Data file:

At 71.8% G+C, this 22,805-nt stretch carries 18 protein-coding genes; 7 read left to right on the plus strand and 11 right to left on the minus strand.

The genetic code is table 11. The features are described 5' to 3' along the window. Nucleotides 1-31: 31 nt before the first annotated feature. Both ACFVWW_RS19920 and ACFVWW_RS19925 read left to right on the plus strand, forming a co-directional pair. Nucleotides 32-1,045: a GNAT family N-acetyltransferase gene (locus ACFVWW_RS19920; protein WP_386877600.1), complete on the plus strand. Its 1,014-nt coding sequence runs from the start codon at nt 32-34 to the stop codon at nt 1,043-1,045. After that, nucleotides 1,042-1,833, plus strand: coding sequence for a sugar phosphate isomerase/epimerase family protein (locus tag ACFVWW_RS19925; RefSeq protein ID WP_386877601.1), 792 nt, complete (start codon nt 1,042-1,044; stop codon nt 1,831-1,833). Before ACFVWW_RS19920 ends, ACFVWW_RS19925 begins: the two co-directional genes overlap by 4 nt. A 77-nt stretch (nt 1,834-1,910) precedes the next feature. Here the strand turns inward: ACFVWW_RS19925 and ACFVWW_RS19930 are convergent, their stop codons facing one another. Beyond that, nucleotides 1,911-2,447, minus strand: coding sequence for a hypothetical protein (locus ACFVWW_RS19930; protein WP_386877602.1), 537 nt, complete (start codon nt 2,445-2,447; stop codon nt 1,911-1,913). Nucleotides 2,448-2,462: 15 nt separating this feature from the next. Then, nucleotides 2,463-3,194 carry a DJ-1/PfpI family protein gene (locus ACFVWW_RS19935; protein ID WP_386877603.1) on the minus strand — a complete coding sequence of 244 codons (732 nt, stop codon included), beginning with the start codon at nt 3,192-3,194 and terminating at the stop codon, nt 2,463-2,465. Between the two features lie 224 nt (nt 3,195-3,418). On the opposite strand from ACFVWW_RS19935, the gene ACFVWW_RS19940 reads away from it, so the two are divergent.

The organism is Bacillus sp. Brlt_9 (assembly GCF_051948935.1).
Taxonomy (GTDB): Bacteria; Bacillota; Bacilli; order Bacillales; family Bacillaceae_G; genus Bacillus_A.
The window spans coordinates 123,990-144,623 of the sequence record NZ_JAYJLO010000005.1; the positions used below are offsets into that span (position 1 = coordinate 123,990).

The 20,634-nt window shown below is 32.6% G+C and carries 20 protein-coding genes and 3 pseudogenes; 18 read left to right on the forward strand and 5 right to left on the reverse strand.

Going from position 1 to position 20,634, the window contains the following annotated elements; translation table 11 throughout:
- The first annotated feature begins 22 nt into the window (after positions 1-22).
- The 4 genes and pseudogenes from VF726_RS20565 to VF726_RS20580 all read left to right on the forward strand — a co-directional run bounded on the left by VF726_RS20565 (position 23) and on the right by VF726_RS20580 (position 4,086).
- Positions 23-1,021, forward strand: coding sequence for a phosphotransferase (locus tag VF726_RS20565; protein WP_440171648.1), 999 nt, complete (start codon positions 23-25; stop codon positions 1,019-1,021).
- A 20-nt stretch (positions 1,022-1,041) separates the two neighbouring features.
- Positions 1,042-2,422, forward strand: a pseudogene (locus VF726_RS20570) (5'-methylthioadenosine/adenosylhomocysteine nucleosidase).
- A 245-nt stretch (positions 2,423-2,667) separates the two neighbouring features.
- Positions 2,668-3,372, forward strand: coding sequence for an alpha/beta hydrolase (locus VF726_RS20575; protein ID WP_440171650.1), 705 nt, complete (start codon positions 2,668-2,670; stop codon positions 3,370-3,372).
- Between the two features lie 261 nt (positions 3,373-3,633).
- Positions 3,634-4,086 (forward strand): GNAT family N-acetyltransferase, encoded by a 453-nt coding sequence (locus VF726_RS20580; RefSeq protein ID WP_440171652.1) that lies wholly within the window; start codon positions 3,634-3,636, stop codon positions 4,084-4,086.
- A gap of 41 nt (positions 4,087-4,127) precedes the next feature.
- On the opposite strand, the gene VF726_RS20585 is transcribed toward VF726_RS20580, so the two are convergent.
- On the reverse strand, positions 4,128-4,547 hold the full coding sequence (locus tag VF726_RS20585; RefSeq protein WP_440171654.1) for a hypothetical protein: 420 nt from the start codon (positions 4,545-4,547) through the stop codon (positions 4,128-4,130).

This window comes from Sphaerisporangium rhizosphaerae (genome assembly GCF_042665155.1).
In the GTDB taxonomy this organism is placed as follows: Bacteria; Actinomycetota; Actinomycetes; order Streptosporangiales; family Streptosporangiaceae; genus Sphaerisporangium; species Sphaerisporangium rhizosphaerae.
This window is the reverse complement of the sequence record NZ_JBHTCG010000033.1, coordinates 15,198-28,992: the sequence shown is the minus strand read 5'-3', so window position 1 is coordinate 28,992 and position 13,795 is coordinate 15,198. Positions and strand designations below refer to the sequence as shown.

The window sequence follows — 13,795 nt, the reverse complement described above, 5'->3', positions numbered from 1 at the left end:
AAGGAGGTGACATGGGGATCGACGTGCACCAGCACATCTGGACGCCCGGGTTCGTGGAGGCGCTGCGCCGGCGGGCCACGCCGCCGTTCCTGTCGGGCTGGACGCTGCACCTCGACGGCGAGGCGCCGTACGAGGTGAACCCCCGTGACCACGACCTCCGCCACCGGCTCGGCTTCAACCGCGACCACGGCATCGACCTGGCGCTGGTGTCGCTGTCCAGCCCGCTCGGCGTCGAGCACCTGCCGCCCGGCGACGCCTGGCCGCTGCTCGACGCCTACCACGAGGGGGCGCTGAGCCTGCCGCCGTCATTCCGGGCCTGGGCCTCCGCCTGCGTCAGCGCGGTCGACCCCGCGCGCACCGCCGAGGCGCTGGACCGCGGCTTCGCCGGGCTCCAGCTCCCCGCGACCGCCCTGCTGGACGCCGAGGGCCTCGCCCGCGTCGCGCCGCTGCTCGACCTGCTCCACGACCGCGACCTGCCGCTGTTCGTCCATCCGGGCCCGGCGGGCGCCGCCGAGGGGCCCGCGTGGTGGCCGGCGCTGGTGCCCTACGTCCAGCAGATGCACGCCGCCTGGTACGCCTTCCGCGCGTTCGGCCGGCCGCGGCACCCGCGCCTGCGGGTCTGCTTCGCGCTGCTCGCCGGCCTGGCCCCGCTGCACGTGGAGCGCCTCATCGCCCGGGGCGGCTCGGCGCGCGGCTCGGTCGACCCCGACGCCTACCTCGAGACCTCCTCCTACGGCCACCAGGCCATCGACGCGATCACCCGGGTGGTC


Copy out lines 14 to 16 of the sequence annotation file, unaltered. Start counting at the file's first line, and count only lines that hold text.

- Positions 2,668-3,372, forward strand: coding sequence for an alpha/beta hydrolase (locus VF726_RS20575; protein ID WP_440171650.1), 705 nt, complete (start codon positions 2,668-2,670; stop codon positions 3,370-3,372).
- Between the two features lie 261 nt (positions 3,373-3,633).
- Positions 3,634-4,086 (forward strand): GNAT family N-acetyltransferase, encoded by a 453-nt coding sequence (locus VF726_RS20580; RefSeq protein ID WP_440171652.1) that lies wholly within the window; start codon positions 3,634-3,636, stop codon positions 4,084-4,086.